After three NFL seasons of kicking off from the 35-yard line, what has been the impact on touchbacks, returns, field position, scoring and injuries? Also, is this rule responsible for a record number of big comebacks?
05 Aug 2008
by Aaron Schatz
In honor of our fifth anniversary, we're running a series of articles looking at the best and worst players in the history of our advanced stats, DVOA and DYAR. If you are unfamiliar with our advanced stats -- perhaps you are a new reader visiting our website for the first time after picking up a copy of Pro Football Prospectus 2008 -- you can read all about them here. The series so far:
Before we get going, a quick note: I discovered a handful of errors in the rushing totals from 1997. I've gone back to the past articles and retroactively made any necessary changes, and I'll be changing the 1997 numbers on the site soon. It's only a handful of plays, not a big deal.
Let's look at the worst rushing DVOA seasons, minimum 100 carries.
|Worst RB Seasons in Rushing DVOA, 1995-2007 (min. 100 carries)|
If that guy was your main running back, wouldn't you consider trading your entire draft for Ricky Williams too? The Saints gave 50 carries to two other running backs, Ray Zellars (-45.7% DVOA in 56 carries) and Troy Davis (-38.1% DVOA in 55 carries). I would say, "maybe it was the offensive line's fault," except that the 1998 Saints had Willie Roaf at left tackle. Seriously. The line also included Chris Naeole and Kyle Turley. That's not a bad line.
From this list, we also learn that Darnell Autry was not exactly meant to be an NFL star, and that handing the ball to Larry Centers instead of throwing the ball to him is not good strategy.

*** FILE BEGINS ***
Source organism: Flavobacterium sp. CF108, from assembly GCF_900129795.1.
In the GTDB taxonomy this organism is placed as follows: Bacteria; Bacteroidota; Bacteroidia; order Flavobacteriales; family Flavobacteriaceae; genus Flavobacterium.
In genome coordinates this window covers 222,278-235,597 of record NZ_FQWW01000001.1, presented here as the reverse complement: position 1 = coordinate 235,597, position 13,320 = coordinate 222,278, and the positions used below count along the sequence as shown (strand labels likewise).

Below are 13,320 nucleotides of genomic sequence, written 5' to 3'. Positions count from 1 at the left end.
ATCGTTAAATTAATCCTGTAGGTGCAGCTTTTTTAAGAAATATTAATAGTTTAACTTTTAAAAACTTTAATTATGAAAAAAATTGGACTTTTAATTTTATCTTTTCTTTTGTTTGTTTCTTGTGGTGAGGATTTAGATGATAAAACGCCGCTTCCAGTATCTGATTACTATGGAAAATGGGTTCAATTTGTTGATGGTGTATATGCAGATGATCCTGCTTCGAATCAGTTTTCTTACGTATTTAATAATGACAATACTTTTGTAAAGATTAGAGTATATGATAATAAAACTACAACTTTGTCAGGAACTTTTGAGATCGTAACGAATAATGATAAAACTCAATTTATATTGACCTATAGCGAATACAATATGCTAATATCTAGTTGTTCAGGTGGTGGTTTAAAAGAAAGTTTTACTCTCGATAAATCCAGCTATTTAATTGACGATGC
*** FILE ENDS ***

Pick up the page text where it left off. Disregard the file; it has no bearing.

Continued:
Like we did with the best running back seasons, we'll also look at the worst DVOA ratings for backs with at least 240 carries, or 15 per game. These are guys who started the whole season and were still awful.
|Worst RB Seasons in Rushing DVOA, 1995-2007 (min. 250 carries)|
Notice anything about the two seasons that top each list? Yes, both seasons came from Lamar Smith, but that's not all. Both seasons were so bad that the team in question felt the uncontrollable urge to acquire Ricky Williams. And hey... there's Ricky Williams, third on this list. In between them is Eddie George, the year he got clobbered by the Curse of 370.
Jamal Anderson (2000) and Jamal Lewis (2005) are partly on this list because of poor performance against an easy schedule, but their schedule adjustment isn't anywhere near as big as the one for Rodney Hampton of the 1996 Giants.. Washington was last in the league in DVOA for run defense, and no team in the NFC East was higher than 14th (Dallas). The Giants also played the teams ranked 28th (Minnesota) and 29th (Detroit).
On to success rate... Only six running backs during the DVOA Era had at least 100 carries and were successful less than one-third of the time. Here they are:
|Worst RB Seasons in Success Rate, 1995-2007 (min. 100 carries)|
Finally, here are the worst overall rushing seasons since 1995, based on rushing DYAR.
|Worst RB Seasons in Rushing DYAR, 1995-2007|